By Alan Prendergast
By Michael Roberts
By Michael Roberts
By Amber Taufen
By Patricia Calhoun
By William Breathes
By Michael Roberts
By Melanie Asmar
It's my party and I'll lie if I want to: Now that the elections are over, you can once again answer the phone at dinnertime, secure in the knowledge that it's probably some annoying in-law rather than a candidate's computerized whine. You can safely turn on the television without fear of secondhand smote from the Wayne Allard/Tom Strickland attack ads. You can pick up your mail without encountering some grinning pervert dug up by Joe Rogers's campaign.
Yes, the elections are over, and certainly no one's breathing a stronger sigh of relief than B.J. (Betty Jane) Thornberry, former deputy state treasurer, former aide to governor Roy Romer, former BLM bureaucrat and current executive director of the Democratic National Committee. Since national party chairmen Christopher Dodd and Donald Fowler were busy campaigning right up to the end, it fell to Thornberry to not only field press inquiries, but to shoulder what she termed "full responsibility" for questionable campaign contributions to the Democrats.
And that's one heavy load. Last month FEC records showed that 37 donors--who gave a total of nearly $300,000 to the party--had listed the DNC headquarters in Washington, D.C., as their address. Then there was the $20,000 donation to the DNC from convicted drug smuggler Jorge Cabrera, who got a dinner at the White House--and a nice photo commemorative--in exchange. And let's not forget up to $5 million in donations from Asian-Americans collected after John Huang joined the DNC as vice-chairman for finance (read: fundraiser) in December, four months before Thornberry came on board.
In an interview with the New York Times last Friday, the previously way-behind-the-scenes Thornberry acknowledged the DNC's failure to follow certain procedures in screening donations but blamed the lapse on the party being buried in cash.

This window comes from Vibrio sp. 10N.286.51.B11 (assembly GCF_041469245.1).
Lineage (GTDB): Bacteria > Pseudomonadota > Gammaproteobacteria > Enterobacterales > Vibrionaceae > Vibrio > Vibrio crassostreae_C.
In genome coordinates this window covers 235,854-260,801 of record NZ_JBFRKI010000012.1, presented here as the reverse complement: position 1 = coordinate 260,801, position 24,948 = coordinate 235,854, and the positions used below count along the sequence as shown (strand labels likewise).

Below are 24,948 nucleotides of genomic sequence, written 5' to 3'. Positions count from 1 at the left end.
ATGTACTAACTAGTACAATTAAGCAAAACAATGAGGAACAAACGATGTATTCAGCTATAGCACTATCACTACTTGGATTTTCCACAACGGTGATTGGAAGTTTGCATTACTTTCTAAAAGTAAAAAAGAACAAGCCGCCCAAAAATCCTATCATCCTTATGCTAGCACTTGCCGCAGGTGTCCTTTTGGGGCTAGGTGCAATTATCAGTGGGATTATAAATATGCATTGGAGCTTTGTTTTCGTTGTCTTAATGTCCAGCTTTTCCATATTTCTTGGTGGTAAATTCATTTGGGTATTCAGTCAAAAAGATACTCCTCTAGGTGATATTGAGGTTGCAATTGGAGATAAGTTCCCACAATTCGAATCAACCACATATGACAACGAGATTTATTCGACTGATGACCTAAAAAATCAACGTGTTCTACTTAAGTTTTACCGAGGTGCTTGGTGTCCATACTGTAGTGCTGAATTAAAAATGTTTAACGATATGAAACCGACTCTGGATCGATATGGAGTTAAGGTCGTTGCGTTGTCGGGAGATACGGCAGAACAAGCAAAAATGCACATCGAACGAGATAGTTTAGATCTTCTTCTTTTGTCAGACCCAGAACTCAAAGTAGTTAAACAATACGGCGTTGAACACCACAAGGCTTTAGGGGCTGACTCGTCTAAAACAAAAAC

With a congressional investigation into the fundraising under way, Dem bones will no doubt rise again. And Colorado could be looking pretty good to Thornberry right now.
The scales of injustice: Randy Weeks, head of Denver Center Attractions, got the Patsy Cline song all wrong--that's "I Fall to Pieces," not "I Brawl to Pieces." Weeks admits he had a "snootful" when he got into a heated discussion with actress Beth Flynn, one of the stars of Always...Patsy Cline, the two-woman show now into its second year at the Galleria. On October 16, Weeks was drinking in the theater bar when Flynn came out after that night's performance; he started pestering her about her weight, ultimately grabbing her lapels. Flynn wrested herself free--shouting, "Let go of me, you fucking bastard," according to one witness--but the show wasn't over. She's since filed assault charges against Weeks. Flynn, who was initially the understudy for the role of Louise, took over officially last November; her contract is up at the end of December. And then she could be walking, after midnight.
Ironically, the other star of the two-woman show, Melissa Swift-Sawyer, has lost so much weight since the run started that she now must pad her costumes in order to play a convincing Cline.
Don't look a gift horse...: The Denver Broncos' victory over the Oakland Raiders Monday night convinced many doubters that the team is a legitimate contender--but it'll take more than a road win on national television to convince the makers of The Simpsons, who continue to see the Broncos as the best running gag in professional sports. In the show's season opener Sunday, Pat Bowlen is proven right: A new owner (megalomaniac industrialist "Scorpio," voiced by Albert Brooks) moves the Broncos out of town--by giving them to Homer Simpson, the family patriarch. As Broncos players race across the lawn of the Simpsons' home, located in mythical Springfield, Homer grumbles about the gift. And when his wife suggests that the present isn't all bad, he replies, "Marge, you just don't understand football."
A site for sore eyes: America OnLine last week celebrated the launch of Digital City Denver, AOL's eighth urban online resource featuring news, sports, weather and other info (including several Westword features). But as he surveyed the party scene, Rich Grant, longtime spokesman for the Denver Metro Convention & Visitors Bureau (its site--www.denver.org--is on DCD, too), noticed that something about DCD's office decor wasn't quite as plugged in to Denver as its site is supposed to be. And Grant was in a position to know: He'd taken several of the photos that had been turned into large wall murals--and accidentally flipped in the reproduction process, moving the Rocky Mountains east of the city. Ski Kansas, everyone!